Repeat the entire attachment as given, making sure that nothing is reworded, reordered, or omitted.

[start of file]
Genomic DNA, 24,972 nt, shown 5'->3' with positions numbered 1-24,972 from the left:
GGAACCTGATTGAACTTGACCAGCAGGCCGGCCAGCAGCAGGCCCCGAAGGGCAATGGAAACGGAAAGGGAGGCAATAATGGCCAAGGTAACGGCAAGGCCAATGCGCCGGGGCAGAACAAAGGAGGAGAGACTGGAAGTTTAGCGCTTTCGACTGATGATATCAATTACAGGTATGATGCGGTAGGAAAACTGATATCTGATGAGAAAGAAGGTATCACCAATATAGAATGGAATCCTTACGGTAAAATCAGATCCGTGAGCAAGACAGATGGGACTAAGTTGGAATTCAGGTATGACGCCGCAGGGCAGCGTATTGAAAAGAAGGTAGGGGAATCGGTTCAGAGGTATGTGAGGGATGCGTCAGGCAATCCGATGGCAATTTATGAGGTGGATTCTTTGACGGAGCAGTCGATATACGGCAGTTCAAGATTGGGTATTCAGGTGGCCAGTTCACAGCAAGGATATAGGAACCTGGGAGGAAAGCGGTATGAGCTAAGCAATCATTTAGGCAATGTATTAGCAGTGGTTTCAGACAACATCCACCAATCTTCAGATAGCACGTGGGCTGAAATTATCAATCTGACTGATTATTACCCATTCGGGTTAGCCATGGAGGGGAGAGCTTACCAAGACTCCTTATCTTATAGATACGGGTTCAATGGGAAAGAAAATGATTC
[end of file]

Genomic DNA, 24,972 nt, shown 5'->3' with positions numbered 1-24,972 from the left:
GGAACCTGATTGAACTTGACCAGCAGGCCGGCCAGCAGCAGGCCCCGAAGGGCAATGGAAACGGAAAGGGAGGCAATAATGGCCAAGGTAACGGCAAGGCCAATGCGCCGGGGCAGAACAAAGGAGGAGAGACTGGAAGTTTAGCGCTTTCGACTGATGATATCAATTACAGGTATGATGCGGTAGGAAAACTGATATCTGATGAGAAAGAAGGTATCACCAATATAGAATGGAATCCTTACGGTAAAATCAGATCCGTGAGCAAGACAGATGGGACTAAGTTGGAATTCAGGTATGACGCCGCAGGGCAGCGTATTGAAAAGAAGGTAGGGGAATCGGTTCAGAGGTATGTGAGGGATGCGTCAGGCAATCCGATGGCAATTTATGAGGTGGATTCTTTGACGGAGCAGTCGATATACGGCAGTTCAAGATTGGGTATTCAGGTGGCCAGTTCACAGCAAGGATATAGGAACCTGGGAGGAAAGCGGTATGAGCTAAGCAATCATTTAGGCAATGTATTAGCAGTGGTTTCAGACAACATCCACCAATCTTCAGATAGCACGTGGGCTGAAATTATCAATCTGACTGATTATTACCCATTCGGGTTAGCCATGGAGGGGAGAGCTTACCAAGACTCCTTATCTTATAGATACGGGTTCAATGGGAAAGAAAATGATTC